2005 Supply & Demand Chain 100 Case Study  Neiman Marcus / TradeBeam

Profiles in Supply Chain Enablement: National retailer implements import solution to more efficiently handle its product information and shipment visibility

Profiles in Supply Chain Enablement: National retailer implements import solution to more efficiently handle its product information and shipment visibility

Company: Neiman Marcus (Dallas, TX)
Company Size: Large
Company Sector: Retail
Area(s) of Enablement: Order/Demand Capture, Fulfillment/Logistics, Payment, Supply Chain Integration & Infrastructure, Decision Support
Enabler: TradeBeam (San Mateo, CA)

SDCE 100 2005Case Study:

Leading national retailer, Neiman Marcus, was faced with the challenge of getting product information and shipment visibility from suppliers, freight forwarders and carriers to enable the preparation of data demanded by U.S. customs prior to products arriving in the United States.

Specifically, the company was faced with shipment delays because of customs issues, such as pre-classification of goods prior to the entry process into the Untied States. It also had to contend with poor visibility into the integrated global order-to-entry process with exception management, penalties and fees, and the need to comply with government conditions for entry audits.

In light of such challenges, Neiman Marcus selected TradeBeam to apply a solution. To begin, TradeBeam set the following goals:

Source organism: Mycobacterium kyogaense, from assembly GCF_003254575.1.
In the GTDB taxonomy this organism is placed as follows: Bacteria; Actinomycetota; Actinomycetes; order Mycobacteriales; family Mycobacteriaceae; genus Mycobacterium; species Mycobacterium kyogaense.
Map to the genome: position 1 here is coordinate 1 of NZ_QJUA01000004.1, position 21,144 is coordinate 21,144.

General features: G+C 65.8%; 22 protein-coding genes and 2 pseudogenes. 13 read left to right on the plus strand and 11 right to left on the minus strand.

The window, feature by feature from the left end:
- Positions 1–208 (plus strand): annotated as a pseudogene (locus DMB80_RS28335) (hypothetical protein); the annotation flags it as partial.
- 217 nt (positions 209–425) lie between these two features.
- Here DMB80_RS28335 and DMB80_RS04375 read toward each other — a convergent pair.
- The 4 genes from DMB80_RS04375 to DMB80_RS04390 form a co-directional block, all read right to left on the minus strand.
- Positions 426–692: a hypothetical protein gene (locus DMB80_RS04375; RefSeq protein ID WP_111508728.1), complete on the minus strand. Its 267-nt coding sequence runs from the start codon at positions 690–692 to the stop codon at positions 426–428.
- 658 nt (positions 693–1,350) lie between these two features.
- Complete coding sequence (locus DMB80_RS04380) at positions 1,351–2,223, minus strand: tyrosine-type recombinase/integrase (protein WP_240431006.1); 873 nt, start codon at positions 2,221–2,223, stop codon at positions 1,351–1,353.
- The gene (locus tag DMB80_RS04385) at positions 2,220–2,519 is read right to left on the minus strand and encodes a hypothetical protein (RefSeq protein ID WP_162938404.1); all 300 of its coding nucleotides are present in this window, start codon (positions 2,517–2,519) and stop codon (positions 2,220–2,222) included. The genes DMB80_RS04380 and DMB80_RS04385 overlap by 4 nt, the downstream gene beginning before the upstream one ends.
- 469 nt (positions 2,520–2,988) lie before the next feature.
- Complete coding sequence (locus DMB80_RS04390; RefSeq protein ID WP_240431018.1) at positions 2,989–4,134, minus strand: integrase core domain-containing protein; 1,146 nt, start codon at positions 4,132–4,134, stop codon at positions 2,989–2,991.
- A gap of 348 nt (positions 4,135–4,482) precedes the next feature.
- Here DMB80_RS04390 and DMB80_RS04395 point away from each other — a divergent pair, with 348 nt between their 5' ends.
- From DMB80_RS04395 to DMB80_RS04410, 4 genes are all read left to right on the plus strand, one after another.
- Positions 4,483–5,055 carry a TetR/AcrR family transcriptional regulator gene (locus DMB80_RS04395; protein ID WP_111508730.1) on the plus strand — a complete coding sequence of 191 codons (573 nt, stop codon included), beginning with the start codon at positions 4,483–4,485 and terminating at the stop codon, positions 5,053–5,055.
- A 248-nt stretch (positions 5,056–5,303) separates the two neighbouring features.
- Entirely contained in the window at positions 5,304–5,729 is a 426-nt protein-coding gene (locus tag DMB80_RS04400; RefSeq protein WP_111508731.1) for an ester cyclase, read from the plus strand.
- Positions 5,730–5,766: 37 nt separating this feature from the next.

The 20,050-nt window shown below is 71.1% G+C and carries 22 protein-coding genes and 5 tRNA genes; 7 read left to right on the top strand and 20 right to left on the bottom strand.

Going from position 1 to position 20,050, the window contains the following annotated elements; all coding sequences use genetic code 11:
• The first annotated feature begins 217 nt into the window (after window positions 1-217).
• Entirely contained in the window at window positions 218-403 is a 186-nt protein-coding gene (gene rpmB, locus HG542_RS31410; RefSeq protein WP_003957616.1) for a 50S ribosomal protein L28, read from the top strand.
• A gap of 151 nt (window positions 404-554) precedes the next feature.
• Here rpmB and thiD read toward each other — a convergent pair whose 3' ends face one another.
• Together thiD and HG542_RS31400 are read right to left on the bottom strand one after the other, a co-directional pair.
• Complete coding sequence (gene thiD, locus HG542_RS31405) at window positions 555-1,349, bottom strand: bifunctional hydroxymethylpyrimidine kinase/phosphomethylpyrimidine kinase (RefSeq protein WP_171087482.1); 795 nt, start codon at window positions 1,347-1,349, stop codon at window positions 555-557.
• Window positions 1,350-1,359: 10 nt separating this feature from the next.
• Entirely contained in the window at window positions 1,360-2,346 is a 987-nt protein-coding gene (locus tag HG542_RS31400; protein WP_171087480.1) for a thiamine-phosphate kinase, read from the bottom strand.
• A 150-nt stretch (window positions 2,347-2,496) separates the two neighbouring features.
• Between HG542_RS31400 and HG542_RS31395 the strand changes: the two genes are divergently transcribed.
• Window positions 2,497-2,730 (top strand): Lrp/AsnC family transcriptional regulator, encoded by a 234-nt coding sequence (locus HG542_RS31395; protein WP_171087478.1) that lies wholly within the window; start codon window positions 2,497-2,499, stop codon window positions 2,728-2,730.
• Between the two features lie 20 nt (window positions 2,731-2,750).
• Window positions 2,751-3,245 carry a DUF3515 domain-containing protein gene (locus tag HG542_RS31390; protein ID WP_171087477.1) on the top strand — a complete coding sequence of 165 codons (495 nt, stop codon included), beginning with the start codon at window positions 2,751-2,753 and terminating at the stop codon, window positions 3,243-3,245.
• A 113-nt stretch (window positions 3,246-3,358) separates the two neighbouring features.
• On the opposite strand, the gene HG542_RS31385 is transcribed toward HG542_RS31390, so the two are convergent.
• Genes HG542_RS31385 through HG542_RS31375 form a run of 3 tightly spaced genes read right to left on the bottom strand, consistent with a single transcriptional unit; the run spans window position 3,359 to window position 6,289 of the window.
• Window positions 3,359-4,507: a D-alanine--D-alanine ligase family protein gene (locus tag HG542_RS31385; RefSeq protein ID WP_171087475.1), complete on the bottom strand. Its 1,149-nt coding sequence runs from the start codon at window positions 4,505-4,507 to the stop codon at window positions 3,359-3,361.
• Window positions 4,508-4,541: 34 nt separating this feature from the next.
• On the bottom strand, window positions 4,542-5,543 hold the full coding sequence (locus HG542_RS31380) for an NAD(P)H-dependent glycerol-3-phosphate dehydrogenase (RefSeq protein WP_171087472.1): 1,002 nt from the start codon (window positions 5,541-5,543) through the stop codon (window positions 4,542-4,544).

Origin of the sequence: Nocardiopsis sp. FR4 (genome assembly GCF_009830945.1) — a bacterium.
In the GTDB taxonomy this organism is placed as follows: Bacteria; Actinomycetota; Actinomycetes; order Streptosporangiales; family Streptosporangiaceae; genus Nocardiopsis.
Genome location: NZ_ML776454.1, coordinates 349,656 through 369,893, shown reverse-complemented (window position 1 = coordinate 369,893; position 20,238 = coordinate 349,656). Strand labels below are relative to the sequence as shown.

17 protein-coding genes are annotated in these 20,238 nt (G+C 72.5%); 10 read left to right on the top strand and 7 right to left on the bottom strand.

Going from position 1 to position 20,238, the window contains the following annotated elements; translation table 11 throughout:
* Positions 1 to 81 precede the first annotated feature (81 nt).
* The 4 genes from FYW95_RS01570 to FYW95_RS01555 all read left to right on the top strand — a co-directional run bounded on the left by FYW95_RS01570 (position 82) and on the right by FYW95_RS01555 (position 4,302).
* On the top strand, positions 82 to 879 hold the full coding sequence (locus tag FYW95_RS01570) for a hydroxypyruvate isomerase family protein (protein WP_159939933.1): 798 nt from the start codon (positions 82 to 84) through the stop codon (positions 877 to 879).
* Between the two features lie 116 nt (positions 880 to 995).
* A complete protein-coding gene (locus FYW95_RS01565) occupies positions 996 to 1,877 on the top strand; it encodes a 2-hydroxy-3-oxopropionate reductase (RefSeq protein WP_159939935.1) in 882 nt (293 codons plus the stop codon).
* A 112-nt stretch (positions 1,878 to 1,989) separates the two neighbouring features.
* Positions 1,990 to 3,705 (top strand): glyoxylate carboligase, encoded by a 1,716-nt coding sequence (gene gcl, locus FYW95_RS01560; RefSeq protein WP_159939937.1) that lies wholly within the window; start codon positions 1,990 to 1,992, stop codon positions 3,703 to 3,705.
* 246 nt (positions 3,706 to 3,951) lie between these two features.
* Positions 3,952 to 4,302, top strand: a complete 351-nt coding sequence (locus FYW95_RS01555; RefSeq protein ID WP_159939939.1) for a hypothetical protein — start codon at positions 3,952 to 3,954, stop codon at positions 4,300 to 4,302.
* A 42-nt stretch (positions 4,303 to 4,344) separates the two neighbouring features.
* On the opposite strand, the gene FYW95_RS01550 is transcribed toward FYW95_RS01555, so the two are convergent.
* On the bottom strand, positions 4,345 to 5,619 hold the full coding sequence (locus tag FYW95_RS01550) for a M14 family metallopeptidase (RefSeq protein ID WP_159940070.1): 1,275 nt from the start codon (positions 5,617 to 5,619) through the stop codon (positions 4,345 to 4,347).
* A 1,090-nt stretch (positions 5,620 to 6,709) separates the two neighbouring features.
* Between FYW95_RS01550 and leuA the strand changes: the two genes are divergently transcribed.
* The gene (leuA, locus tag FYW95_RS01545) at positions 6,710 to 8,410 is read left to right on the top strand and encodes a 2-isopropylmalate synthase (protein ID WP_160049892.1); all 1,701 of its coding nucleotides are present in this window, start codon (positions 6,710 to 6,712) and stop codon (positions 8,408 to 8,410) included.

* Ensure optimum operating efficiencies and ensure compliance with all customs and regulatory agency import requirements
* Provide visibility, reporting and exception-based management of the operational aspects of global sourcing within the supply chain
* Provide seamless integration and collaboration with all business partners in the global supply chain
* Provide a new import and tracking system for consistency and integration among all business divisions

TradeBeam then suggested Neiman Marcus implement its import solution, which it said would give the retailer visibility to all portions of its import operation while ensuring compliance with increasingly dynamic import compliance regulations.

The solution includes such features as pre-classification automation, transshipment screening, assist management, customs declaration filing, trading partner collaboration, and reporting and business intelligence.

As a result of TradeBeam's import solution, which was implemented in approximately 60 days, Neiman Marcus was able to reduce duties paid, avoid regulatory non-compliance and reduce cycle time of one to two days due to pre-classification capabilities. The retailer also gained visibility to U.S. Other Governmental Agencies (OGA's) such as Fish & Wildlife, Food and Drug & Administration and Tobacco, Alcohol & Firearms shipments before entry to avoid potential penalties; had greater accuracy of classification of merchandise for duty purposes; had a greater ability to maintain a "low risk" rating from U.S. Customs that would equate to faster clearance of import shipments at time of entry; and reduced its inventory carrying cost due to reduced cycle time.

Neiman Marcus cited a time of six to 12 months to pay off its investment.

For more stories of successful supply chain implementations, read the "2005 Supply & Demand Chain Executive 100" article in the June/July 2005 issue of the magazine. Also watch the Today's Headlines section of SDCExec.com every Tuesday and Thursday for more in depth best practices drawn from this year's Supply & Demand Chain Executive 100.